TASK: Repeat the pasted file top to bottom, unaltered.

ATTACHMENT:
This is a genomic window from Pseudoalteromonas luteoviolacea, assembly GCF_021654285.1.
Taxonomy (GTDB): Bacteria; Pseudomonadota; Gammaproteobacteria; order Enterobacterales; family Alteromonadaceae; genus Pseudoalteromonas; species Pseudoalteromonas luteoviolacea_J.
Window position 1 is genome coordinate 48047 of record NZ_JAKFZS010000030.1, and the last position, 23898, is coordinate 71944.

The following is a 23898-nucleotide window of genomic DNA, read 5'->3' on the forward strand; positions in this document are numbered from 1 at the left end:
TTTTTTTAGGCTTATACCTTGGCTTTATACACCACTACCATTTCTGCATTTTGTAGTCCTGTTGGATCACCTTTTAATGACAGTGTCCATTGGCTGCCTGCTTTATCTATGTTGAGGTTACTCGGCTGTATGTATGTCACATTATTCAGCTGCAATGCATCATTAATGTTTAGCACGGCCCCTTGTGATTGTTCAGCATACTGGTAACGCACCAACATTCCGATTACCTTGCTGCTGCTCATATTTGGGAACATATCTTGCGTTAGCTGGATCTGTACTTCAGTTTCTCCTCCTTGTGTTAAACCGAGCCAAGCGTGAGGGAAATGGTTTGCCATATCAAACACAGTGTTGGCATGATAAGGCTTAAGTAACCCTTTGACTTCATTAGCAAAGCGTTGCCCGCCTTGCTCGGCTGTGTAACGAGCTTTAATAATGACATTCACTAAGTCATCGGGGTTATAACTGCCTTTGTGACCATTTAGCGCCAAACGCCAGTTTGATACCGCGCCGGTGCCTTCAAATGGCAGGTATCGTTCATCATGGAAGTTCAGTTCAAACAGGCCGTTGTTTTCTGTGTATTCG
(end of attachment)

This is a genomic window from Pseudoalteromonas luteoviolacea, assembly GCF_021654285.1.
Taxonomy (GTDB): Bacteria; Pseudomonadota; Gammaproteobacteria; order Enterobacterales; family Alteromonadaceae; genus Pseudoalteromonas; species Pseudoalteromonas luteoviolacea_J.
Window position 1 is genome coordinate 48047 of record NZ_JAKFZS010000030.1, and the last position, 23898, is coordinate 71944.

The following is a 23898-nucleotide window of genomic DNA, read 5'->3' on the forward strand; positions in this document are numbered from 1 at the left end:
TTTTTTTAGGCTTATACCTTGGCTTTATACACCACTACCATTTCTGCATTTTGTAGTCCTGTTGGATCACCTTTTAATGACAGTGTCCATTGGCTGCCTGCTTTATCTATGTTGAGGTTACTCGGCTGTATGTATGTCACATTATTCAGCTGCAATGCATCATTAATGTTTAGCACGGCCCCTTGTGATTGTTCAGCATACTGGTAACGCACCAACATTCCGATTACCTTGCTGCTGCTCATATTTGGGAACATATCTTGCGTTAGCTGGATCTGTACTTCAGTTTCTCCTCCTTGTGTTAAACCGAGCCAAGCGTGAGGGAAATGGTTTGCCATATCAAACACAGTGTTGGCATGATAAGGCTTAAGTAACCCTTTGACTTCATTAGCAAAGCGTTGCCCGCCTTGCTCGGCTGTGTAACGAGCTTTAATAATGACATTCACTAAGTCATCGGGGTTATAACTGCCTTTGTGACCATTTAGCGCCAAACGCCAGTTTGATACCGCGCCGGTGCCTTCAAATGGCAGGTATCGTTCATCATGGAAGTTCAGTTCAAACAGGCCGTTGTTTTCTGTGTATTCG